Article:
The turning point was in 1927 when the book The Truth about Oscar Slater by Glasgow journalist, William Park, was published. This book finally led Scotland’s Solicitor General to find that there was not enough evidence to find Slater guilty of the 1908 murder. A Criminal Appeals Act was passed that year; Slater's conviction was quashed in July 1928; and the unfortunate man received an enormous amount of money (£6,000) to compensate him for 19 years of wrongful punishment at Peterhead Prison.

Slater did not share his £6,000 compensation with Doyle, presumably because Slater had been in a hideous gaol for 19 years while Doyle was running around Europe skiing, playing soccer and enjoying family life. Nonetheless Doyle felt that Slater had not shown him, his main supporter and saviour, the proper gratitude.


Parnassus said...

Hello Hels, It seems that not much has changed in 100 years. Cases are still prosecuted viciously based not on evidence but on a desire to punish some terrible crime. And we probably could have guessed that Slater would have been ungrateful after all of Conan Doyle's efforts. Even though the right course is obvious to us reasonable, thinking people, the same irrationalities are committed over and over.

elegancemaison said...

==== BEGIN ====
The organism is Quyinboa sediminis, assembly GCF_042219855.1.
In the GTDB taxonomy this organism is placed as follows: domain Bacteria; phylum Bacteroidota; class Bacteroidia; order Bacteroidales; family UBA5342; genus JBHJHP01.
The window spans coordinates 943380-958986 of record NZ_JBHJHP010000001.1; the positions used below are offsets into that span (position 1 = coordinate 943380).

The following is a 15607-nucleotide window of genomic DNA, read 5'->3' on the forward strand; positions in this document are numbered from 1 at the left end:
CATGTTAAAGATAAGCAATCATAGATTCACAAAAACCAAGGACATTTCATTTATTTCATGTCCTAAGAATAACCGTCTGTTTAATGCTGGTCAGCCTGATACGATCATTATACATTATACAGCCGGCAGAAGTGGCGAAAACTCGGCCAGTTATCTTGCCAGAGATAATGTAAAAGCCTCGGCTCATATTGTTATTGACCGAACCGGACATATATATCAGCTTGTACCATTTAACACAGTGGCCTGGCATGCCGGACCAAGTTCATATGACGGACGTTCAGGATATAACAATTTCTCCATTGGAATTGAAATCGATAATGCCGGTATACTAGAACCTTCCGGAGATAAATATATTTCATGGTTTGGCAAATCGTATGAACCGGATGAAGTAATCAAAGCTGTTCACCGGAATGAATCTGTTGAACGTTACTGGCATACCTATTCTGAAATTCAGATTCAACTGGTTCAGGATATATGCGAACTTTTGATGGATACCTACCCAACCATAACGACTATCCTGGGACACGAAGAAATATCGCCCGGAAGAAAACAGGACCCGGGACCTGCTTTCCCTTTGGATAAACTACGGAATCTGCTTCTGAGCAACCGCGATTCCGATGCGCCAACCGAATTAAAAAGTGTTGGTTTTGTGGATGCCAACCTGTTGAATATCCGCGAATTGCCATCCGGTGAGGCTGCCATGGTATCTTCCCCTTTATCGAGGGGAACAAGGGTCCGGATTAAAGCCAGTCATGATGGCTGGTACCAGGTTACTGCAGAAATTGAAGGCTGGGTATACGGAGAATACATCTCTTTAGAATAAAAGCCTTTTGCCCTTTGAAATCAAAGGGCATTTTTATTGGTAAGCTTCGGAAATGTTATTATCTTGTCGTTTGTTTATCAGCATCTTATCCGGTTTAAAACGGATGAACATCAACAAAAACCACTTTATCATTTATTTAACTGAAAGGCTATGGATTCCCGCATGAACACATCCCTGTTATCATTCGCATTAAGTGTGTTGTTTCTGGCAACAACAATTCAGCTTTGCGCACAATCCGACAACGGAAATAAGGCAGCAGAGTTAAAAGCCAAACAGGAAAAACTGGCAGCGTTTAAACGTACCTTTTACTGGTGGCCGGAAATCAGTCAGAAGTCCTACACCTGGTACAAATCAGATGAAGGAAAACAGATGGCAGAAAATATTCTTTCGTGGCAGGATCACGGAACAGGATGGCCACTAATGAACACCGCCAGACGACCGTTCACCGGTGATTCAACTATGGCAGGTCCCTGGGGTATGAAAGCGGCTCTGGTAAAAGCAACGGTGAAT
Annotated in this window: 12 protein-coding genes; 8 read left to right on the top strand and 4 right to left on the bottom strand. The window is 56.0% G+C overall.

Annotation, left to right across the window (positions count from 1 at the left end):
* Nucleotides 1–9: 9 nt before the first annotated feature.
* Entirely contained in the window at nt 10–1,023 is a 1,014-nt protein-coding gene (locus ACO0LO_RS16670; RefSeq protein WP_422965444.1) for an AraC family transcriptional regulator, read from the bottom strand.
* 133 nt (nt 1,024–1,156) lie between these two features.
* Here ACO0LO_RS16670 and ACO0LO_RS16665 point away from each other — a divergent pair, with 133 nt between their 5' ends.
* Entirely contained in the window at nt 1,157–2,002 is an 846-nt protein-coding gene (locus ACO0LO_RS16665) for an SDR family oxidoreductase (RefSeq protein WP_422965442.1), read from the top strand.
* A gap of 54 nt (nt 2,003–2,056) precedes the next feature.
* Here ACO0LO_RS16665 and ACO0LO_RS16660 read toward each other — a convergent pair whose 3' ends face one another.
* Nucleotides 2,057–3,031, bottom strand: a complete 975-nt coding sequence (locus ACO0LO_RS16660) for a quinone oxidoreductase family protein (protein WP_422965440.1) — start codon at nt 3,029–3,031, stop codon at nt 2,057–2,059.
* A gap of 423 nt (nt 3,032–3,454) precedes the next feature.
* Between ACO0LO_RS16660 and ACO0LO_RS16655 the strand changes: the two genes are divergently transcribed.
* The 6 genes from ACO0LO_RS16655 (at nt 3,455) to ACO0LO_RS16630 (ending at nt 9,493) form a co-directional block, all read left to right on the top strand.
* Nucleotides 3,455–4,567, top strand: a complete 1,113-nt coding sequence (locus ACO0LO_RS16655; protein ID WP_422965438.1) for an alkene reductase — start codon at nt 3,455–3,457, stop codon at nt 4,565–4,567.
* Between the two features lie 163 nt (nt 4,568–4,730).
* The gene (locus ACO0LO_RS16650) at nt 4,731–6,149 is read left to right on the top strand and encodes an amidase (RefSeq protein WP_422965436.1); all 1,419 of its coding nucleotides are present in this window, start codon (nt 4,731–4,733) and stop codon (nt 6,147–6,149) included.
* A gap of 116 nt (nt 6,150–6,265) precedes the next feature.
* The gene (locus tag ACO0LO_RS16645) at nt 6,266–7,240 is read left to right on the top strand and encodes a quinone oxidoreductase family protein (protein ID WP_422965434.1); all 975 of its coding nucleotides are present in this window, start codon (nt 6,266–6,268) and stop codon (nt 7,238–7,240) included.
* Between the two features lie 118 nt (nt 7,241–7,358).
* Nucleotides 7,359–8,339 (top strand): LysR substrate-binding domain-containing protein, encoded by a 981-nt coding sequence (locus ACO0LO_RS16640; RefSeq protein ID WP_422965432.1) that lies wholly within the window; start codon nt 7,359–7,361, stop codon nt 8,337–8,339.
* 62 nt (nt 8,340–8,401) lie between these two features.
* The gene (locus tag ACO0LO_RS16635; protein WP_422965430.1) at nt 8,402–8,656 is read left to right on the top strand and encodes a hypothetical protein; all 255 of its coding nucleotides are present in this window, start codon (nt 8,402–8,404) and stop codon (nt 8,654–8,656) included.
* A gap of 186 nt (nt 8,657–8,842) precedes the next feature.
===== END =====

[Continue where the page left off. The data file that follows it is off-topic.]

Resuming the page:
Hels thank you for another thought provoking post!

However I must protest that this is not an example of 'British justice'. There is no such thing. The Scottish legal system up to the Appeal Courts is quite separate from that of England and Wales.

Scottish criminal juries have always been able to return a 'majority' verdict. This is not true of the English system. There are other variations as well because the Scots system is inquisitorial like mainland European legal systems such as the Netherlands and France. Not adversarial as in England and Wales.

I wonder if that was part of Conan Doyle's interest as Slater would not have been found guilty with less than a unanimous jury verdict in England. Just a thought!

Hels said...


when a crime is terrible, I imagine that the community is terrified and the police are under terrible pressure to solve the case. That, as you say, is as true now as it ever war.

Perhaps our legal systems are much more sophisticated now so that errors are not made, but there was something very scary when we examine who were Conan Doyle's victims.

George Edalji was the socially inept son of an Indian man married to an English woman. And a bit weird as well - father and son always slept in the one bedroom... mother slept elsewhere. Oscar Slater was a poor immigrant living with a prostitute and getting involved in borderline businesses. The police zero'd in on these easy targets because they weren't pure white, middle class model citizens.